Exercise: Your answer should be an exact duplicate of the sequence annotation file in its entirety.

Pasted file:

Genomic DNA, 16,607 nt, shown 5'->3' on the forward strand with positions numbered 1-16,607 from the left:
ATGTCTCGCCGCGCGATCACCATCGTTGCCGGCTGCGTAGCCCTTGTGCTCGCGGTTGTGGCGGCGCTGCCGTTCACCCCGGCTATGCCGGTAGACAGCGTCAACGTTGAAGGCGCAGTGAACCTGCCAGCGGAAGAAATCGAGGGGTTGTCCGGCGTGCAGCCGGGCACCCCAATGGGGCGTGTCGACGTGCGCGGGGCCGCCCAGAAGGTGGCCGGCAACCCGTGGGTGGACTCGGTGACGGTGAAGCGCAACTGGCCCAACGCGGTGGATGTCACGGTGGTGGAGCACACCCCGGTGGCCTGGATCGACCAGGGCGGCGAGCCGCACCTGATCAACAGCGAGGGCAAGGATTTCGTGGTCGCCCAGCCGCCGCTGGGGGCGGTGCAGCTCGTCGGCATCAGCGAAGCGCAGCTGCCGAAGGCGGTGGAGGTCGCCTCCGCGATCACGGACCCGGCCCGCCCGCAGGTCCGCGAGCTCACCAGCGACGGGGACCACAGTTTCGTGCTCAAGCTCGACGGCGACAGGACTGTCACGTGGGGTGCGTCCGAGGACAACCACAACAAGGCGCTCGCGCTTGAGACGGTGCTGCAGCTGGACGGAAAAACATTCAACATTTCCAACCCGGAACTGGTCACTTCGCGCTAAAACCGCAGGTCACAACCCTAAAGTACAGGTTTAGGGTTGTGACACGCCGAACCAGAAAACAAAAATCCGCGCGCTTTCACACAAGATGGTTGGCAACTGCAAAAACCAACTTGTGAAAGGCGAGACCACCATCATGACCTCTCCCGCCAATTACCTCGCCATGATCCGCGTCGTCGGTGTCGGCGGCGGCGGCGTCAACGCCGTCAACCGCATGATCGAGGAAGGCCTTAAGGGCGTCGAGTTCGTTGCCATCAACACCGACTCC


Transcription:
Genomic DNA, 16,607 nt, shown 5'->3' on the forward strand with positions numbered 1-16,607 from the left:
ATGTCTCGCCGCGCGATCACCATCGTTGCCGGCTGCGTAGCCCTTGTGCTCGCGGTTGTGGCGGCGCTGCCGTTCACCCCGGCTATGCCGGTAGACAGCGTCAACGTTGAAGGCGCAGTGAACCTGCCAGCGGAAGAAATCGAGGGGTTGTCCGGCGTGCAGCCGGGCACCCCAATGGGGCGTGTCGACGTGCGCGGGGCCGCCCAGAAGGTGGCCGGCAACCCGTGGGTGGACTCGGTGACGGTGAAGCGCAACTGGCCCAACGCGGTGGATGTCACGGTGGTGGAGCACACCCCGGTGGCCTGGATCGACCAGGGCGGCGAGCCGCACCTGATCAACAGCGAGGGCAAGGATTTCGTGGTCGCCCAGCCGCCGCTGGGGGCGGTGCAGCTCGTCGGCATCAGCGAAGCGCAGCTGCCGAAGGCGGTGGAGGTCGCCTCCGCGATCACGGACCCGGCCCGCCCGCAGGTCCGCGAGCTCACCAGCGACGGGGACCACAGTTTCGTGCTCAAGCTCGACGGCGACAGGACTGTCACGTGGGGTGCGTCCGAGGACAACCACAACAAGGCGCTCGCGCTTGAGACGGTGCTGCAGCTGGACGGAAAAACATTCAACATTTCCAACCCGGAACTGGTCACTTCGCGCTAAAACCGCAGGTCACAACCCTAAAGTACAGGTTTAGGGTTGTGACACGCCGAACCAGAAAACAAAAATCCGCGCGCTTTCACACAAGATGGTTGGCAACTGCAAAAACCAACTTGTGAAAGGCGAGACCACCATCATGACCTCTCCCGCCAATTACCTCGCCATGATCCGCGTCGTCGGTGTCGGCGGCGGCGGCGTCAACGCCGTCAACCGCATGATCGAGGAAGGCCTTAAGGGCGTCGAGTTCGTTGCCATCAACACCGACTCC